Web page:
Overtime for workers processing a deluge of food-stamp applications. A satellite dish to bring Internet access to a summer-camp-turned-shelter. New textbooks and teachers. Dialysis. Chemotherapy. Security deposits for rented apartments.
As they plan budgets for 2006, officials in Texas, Georgia, Arkansas and elsewhere are first calculating the costs of providing for hundreds of thousands of people displaced by Hurricane Katrina.
They've come up with some daunting numbers -- and questions.
Although they expect reimbursement from the federal government for many expenses, officials say they aren't sure how much they will receive or when the money will arrive.
More vexing for budget planners is uncertainty about the evacuees: How many will stay in their adoptive states, how many will find work and become self-sufficient, how many will continue to need public aid -- and for how long?
Georgia legislators recently warned that medical and education costs could rise $100 million next fiscal year if the 44,000 evacuees in the state decided to stay.
Texas officials say the evacuee population of 400,000 could cost the state as much as $550 million next fiscal year. They're hoping the federal government will step up reimbursement.
"We're not being mercenary about this, but we want to bring it to the attention of Congress and the administration," said Texas Homeland Security Director Steven McCraw. "We want to provide first-class care to our neighbors. On the other hand, we don't want to be disproportionately penalized because we opened our arms....
"We never envisioned, nor had we planned on, taking nearly half a million people into our state virtually overnight," McCraw said.
Even states that have taken in fewer Katrina survivors face challenges, especially with ongoing healthcare needs.
In Nebraska, for instance, the lead agency helping 166 evacuees airlifted from New Orleans to Omaha spent $200,000 to help settle them in motels and to take care of urgent medical problems as diverse as snakebites and depression. The Federal Emergency Management Agency will cover many of those expenditures.
But FEMA will not cover the types of calls Beverly Griffith still gets daily -- from evacuees who don't qualify for state Medicaid insurance but need a cab ride to a doctor's appointment, or pain pills for an aching back, or an X-ray on a swollen arm.
She is director of the Eastern Nebraska Office on Aging, which has nearly drained its reserve fund; Griffith is not sure what she'll do when the money is gone, except keep helping as best she can.
"We don't feel it's right to bring them into our community and then not give them ongoing support," she said.
The federal government has agreed to pay five months of Medicaid insurance for evacuees in several hard-hit states. The federal Treasury will also cover at least several months -- and possibly up to a full year -- of educational costs associated with Katrina evacuees.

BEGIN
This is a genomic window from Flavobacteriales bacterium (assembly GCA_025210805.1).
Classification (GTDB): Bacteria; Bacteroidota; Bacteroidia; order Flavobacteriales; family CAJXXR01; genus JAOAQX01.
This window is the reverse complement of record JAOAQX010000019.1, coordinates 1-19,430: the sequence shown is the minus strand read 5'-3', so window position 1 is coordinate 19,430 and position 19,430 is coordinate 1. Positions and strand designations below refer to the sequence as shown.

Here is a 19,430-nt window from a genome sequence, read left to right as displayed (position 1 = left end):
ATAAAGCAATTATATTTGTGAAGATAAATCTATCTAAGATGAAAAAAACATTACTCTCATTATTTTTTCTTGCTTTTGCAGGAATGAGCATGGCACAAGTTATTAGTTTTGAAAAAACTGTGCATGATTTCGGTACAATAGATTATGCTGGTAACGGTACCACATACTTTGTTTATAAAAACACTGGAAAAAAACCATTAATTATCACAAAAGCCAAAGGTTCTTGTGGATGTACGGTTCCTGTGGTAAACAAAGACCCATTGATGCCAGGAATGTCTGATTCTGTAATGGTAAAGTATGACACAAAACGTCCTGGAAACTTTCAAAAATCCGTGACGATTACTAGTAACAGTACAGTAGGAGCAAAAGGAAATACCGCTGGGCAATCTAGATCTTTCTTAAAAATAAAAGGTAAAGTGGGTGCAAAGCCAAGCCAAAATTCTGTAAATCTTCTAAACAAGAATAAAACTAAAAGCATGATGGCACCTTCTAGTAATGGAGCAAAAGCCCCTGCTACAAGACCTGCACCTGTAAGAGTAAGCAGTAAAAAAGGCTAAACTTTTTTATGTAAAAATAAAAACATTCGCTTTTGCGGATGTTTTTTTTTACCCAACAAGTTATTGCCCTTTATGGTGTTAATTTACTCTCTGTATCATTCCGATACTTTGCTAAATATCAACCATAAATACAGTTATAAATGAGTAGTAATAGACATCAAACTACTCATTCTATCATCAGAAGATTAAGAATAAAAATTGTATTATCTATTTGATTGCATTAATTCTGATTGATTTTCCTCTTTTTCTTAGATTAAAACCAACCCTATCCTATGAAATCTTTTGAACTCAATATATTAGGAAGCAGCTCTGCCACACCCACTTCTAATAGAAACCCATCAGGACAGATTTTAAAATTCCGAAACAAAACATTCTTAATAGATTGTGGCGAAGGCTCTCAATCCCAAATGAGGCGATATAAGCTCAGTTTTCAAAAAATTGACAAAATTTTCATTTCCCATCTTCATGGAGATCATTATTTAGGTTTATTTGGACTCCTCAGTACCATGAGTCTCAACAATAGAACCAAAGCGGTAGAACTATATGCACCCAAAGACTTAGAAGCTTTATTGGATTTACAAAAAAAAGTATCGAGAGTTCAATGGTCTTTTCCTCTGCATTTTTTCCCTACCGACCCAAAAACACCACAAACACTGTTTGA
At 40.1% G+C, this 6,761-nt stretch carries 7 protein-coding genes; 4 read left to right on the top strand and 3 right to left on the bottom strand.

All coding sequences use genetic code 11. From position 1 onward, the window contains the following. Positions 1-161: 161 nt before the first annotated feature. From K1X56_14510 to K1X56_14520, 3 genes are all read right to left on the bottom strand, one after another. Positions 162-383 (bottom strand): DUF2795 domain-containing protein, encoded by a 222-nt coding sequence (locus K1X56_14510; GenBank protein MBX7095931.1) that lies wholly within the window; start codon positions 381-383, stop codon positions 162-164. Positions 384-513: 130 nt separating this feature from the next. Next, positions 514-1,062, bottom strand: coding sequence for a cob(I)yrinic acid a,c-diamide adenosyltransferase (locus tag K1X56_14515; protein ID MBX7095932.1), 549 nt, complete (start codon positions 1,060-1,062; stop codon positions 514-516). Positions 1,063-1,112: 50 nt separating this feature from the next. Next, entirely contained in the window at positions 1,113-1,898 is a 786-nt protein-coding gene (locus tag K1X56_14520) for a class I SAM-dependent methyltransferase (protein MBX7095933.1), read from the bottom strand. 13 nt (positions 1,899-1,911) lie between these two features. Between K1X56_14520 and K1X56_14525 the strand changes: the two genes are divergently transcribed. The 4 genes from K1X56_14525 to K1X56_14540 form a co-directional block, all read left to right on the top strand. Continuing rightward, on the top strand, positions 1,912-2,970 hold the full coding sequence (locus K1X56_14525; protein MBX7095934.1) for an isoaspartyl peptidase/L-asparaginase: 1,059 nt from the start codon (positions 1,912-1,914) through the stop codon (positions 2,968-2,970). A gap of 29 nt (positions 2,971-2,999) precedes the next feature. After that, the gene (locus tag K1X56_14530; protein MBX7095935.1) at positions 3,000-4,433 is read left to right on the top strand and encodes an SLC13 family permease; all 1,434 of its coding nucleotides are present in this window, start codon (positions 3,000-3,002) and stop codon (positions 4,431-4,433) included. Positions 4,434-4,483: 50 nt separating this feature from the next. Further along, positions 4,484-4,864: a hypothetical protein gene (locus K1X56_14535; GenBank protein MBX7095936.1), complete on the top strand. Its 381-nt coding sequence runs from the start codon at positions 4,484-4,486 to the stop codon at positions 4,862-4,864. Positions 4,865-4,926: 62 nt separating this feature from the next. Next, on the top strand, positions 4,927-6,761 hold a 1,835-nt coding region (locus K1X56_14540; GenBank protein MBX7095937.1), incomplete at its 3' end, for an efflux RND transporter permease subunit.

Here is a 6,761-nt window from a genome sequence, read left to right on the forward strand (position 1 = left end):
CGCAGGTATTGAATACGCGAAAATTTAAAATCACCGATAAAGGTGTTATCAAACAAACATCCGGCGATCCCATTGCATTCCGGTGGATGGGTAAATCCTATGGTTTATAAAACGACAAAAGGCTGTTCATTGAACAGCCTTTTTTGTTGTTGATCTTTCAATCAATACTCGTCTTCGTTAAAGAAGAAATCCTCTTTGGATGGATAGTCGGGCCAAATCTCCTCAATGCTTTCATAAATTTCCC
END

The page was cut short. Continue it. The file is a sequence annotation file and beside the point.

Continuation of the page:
Many who stay beyond that point will presumably settle into their new states as productive citizens, paying at least as much in taxes as they take in services.
"I don't see any reason these folks can't be absorbed," said Bernard L. Weinstein, director of the Center for Economic Development and Research at the University of North Texas.
"They are already making purchases, finding jobs, adding to the tax base," said Georgia Gov. Sonny Perdue's press secretary, Heather Hedrick.
But some analysts warn that the new host states can expect swelling social-service caseloads.
"I think it's almost guaranteed that those who stay will be those with the least economic opportunity ... the people who don't have anyplace else to go," said Barton Smith, director of the Institute for Regional Forecasting at the University of Houston.
If, as he expects, the disabled, elderly and impoverished stay in disproportionate numbers, "it will likely put a net burden on the Houston economy for several years to come," Smith said.
The chief executive of Texas' Harris County, which includes Houston, says that a substantial number of Katrina evacuees have chronic medical conditions, such as diabetes, coronary disease or mental-health issues, and require care at public hospitals.
"On balance," said the chief executive, Judge Robert Eckels, the evacuee influx "should be good for our community."
"But some costs will fall directly upon the property-tax payers of Harris County," he said.
Charities will also continue to bear a heavy cost as they fill public-service gaps.
In Baton Rouge, La., which has taken in about 50,000 evacuees from nearby New Orleans, local aid groups such as Catholic Charities say they're getting double or even triple their typical volume of calls, as families plead for help with utility bills, prescription drugs and groceries. The free afternoon lunch at the St. Vincent de Paul Society has been packed; attendance is up nearly 25% over this time last year.